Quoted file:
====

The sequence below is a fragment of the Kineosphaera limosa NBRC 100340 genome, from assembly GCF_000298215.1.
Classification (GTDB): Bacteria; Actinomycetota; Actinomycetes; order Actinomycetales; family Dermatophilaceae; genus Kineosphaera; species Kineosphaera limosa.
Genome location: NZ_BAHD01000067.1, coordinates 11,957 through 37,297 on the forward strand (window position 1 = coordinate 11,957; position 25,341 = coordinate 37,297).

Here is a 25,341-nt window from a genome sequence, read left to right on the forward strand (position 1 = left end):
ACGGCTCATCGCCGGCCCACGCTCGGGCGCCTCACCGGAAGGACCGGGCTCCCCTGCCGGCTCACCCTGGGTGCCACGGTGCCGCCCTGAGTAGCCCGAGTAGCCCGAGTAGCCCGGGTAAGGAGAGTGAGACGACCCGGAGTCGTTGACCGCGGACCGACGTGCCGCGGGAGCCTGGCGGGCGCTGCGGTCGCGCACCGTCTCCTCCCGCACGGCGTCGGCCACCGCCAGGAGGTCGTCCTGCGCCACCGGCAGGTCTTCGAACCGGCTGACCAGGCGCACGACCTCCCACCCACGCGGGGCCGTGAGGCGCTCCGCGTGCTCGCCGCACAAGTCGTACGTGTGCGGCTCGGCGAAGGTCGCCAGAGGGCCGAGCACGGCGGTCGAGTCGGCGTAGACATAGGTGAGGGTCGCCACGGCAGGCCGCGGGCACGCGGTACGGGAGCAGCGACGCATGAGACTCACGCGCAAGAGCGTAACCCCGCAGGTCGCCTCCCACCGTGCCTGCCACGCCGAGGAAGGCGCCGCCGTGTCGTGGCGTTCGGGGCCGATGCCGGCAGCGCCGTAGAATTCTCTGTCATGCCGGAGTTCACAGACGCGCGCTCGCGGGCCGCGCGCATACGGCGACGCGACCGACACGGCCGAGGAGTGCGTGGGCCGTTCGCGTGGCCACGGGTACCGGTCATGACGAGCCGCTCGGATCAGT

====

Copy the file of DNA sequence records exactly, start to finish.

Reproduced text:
The sequence below is a fragment of the Kineosphaera limosa NBRC 100340 genome, from assembly GCF_000298215.1.
Classification (GTDB): Bacteria; Actinomycetota; Actinomycetes; order Actinomycetales; family Dermatophilaceae; genus Kineosphaera; species Kineosphaera limosa.
Genome location: NZ_BAHD01000067.1, coordinates 11,957 through 37,297 on the forward strand (window position 1 = coordinate 11,957; position 25,341 = coordinate 37,297).

Here is a 25,341-nt window from a genome sequence, read left to right on the forward strand (position 1 = left end):
ACGGCTCATCGCCGGCCCACGCTCGGGCGCCTCACCGGAAGGACCGGGCTCCCCTGCCGGCTCACCCTGGGTGCCACGGTGCCGCCCTGAGTAGCCCGAGTAGCCCGAGTAGCCCGGGTAAGGAGAGTGAGACGACCCGGAGTCGTTGACCGCGGACCGACGTGCCGCGGGAGCCTGGCGGGCGCTGCGGTCGCGCACCGTCTCCTCCCGCACGGCGTCGGCCACCGCCAGGAGGTCGTCCTGCGCCACCGGCAGGTCTTCGAACCGGCTGACCAGGCGCACGACCTCCCACCCACGCGGGGCCGTGAGGCGCTCCGCGTGCTCGCCGCACAAGTCGTACGTGTGCGGCTCGGCGAAGGTCGCCAGAGGGCCGAGCACGGCGGTCGAGTCGGCGTAGACATAGGTGAGGGTCGCCACGGCAGGCCGCGGGCACGCGGTACGGGAGCAGCGACGCATGAGACTCACGCGCAAGAGCGTAACCCCGCAGGTCGCCTCCCACCGTGCCTGCCACGCCGAGGAAGGCGCCGCCGTGTCGTGGCGTTCGGGGCCGATGCCGGCAGCGCCGTAGAATTCTCTGTCATGCCGGAGTTCACAGACGCGCGCTCGCGGGCCGCGCGCATACGGCGACGCGACCGACACGGCCGAGGAGTGCGTGGGCCGTTCGCGTGGCCACGGGTACCGGTCATGACGAGCCGCTCGGATCAGT